Max Safe Temperature for AMD Ryzen 5000 CPUs?

AMD’s Robert Hallock has clarified that temperatures up to 90C for the higher-end Zen 3 based Ryzen 7 and 9 parts are quite normal, and won’t affect the life-cycle of the chip. Replying to a Redditor, Hallock said that AMD views temperatures up to 90C (for the 5800X/5900X/5950X) as typical and by design for full load conditions.

Q. There have been many posts about thermals for these chips and I’ve read a few of your responses to them, as well as this graphic. Basically what you are telling us is that we have to change our understanding of what is “good” and “undesirable” when it comes to CPU temps for Zen 3, right? Cause I see you repeating the same info about how 60-90C is expected(i.e., where 78C may have been the top range, 90C now is, hence your statements about extra thermal headroom) and yet people keep freaking out because of what they have been used to, whether it’s from Zen 2 or team blue?

RH: Yes. I want to be clear with everyone that AMD views temps up to 90C (5800X/5900X/5950X) and 95C (5600X) as typical and by design for full load conditions. Having a higher maximum temperature supported by the silicon and firmware allows the CPU to pursue higher and longer boost performance before the algorithm pulls back for thermal reasons.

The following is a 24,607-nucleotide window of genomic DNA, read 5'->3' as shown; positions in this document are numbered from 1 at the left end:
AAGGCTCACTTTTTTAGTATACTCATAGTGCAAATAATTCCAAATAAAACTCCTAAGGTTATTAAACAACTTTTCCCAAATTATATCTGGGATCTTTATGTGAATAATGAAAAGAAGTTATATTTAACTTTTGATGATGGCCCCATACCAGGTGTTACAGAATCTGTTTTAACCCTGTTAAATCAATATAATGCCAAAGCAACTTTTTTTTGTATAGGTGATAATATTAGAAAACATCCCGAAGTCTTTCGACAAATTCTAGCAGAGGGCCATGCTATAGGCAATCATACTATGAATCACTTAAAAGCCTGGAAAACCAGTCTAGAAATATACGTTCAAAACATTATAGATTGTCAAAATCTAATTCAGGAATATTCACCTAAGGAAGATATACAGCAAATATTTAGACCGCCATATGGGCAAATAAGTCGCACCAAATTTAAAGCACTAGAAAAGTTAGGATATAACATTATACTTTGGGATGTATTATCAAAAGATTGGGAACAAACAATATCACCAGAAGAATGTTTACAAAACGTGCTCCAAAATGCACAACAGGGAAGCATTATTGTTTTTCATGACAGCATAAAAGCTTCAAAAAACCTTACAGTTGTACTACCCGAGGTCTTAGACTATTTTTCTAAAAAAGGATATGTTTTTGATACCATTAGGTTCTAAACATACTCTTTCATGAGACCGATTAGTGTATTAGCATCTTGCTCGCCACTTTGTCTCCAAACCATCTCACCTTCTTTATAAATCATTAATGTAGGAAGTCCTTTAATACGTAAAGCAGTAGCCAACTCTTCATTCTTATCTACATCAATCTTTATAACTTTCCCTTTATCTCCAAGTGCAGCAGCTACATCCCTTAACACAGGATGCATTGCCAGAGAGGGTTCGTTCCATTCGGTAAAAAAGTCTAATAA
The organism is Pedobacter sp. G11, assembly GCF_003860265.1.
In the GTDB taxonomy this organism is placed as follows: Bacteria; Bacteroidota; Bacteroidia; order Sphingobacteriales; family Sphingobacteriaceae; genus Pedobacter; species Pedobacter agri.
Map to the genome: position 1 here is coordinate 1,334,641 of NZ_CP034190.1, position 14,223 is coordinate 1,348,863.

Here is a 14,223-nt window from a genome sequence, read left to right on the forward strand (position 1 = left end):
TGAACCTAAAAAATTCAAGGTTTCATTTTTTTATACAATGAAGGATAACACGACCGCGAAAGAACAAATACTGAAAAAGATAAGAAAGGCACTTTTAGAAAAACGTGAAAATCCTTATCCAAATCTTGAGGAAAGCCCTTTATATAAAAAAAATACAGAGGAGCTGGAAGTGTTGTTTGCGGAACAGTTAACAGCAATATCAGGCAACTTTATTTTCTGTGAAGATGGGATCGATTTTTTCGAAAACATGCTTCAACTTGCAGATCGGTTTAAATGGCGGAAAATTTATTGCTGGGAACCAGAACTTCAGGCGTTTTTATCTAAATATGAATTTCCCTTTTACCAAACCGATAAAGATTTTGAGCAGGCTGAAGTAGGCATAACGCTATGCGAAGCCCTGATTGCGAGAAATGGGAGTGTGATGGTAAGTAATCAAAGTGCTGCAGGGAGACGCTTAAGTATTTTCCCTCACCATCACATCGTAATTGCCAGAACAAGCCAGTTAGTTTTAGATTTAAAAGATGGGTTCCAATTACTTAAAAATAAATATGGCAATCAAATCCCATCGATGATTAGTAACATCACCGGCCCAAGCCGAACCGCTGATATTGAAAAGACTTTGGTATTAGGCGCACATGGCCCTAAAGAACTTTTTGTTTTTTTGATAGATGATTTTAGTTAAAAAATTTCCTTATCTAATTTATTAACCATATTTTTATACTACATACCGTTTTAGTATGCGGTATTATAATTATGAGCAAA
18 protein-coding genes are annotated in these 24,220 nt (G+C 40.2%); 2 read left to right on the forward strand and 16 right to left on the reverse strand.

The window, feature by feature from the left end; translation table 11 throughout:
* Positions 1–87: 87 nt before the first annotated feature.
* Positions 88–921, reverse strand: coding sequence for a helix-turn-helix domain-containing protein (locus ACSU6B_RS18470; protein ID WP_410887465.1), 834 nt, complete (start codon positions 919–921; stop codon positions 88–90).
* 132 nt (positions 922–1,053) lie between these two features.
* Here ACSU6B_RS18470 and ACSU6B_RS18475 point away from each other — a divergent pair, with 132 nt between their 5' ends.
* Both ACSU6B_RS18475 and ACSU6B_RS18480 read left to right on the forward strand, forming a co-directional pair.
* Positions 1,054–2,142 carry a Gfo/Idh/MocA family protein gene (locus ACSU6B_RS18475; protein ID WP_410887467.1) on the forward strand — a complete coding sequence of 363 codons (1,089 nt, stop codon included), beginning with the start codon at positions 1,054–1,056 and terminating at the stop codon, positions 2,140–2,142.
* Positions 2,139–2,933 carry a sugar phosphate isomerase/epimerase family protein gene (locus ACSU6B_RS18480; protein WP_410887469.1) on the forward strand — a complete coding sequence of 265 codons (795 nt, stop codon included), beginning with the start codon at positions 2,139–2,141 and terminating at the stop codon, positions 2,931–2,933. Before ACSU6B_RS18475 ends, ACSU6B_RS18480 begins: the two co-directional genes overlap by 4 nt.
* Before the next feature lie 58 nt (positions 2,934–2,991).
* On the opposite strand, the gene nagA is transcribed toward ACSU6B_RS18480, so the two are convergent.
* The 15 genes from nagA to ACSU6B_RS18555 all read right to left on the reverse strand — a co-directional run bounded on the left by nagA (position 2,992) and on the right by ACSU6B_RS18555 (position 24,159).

Is it the same as Zen 2 or our competitor? No. But that doesn’t mean something is “wrong.” These parts are running exactly as-designed, producing the performance results we intend.


Apparently, the Zen 3 silicon and firmware allow the CPU to reach these temps to pursue higher and higher boost clocks and for longer durations extracting every ounce of performance from the chip.

Interestingly, Hallock also said that the highest temp for the hex-core 5600X is 95C before it starts throttling. However, in our testing, it barely crossed 70 degrees in even the most taxing loads.

Temps in the 80-90C for the 12-16 core parts are quite expected, but for a hex-core part, you just shouldn’t get to that point unless you’re running multiple instances of Furmark.

Areej Syed

Processors, PC gaming, and the past. I have written about computer hardware for over seven years with over 5000 published articles. I started during engineering college and haven't stopped since. On the side, I play RPGs like Baldur's Gate, Dragon Age, Mass Effect, Divinity, and Fallout. Contact: areejs12@hardwaretimes.com.
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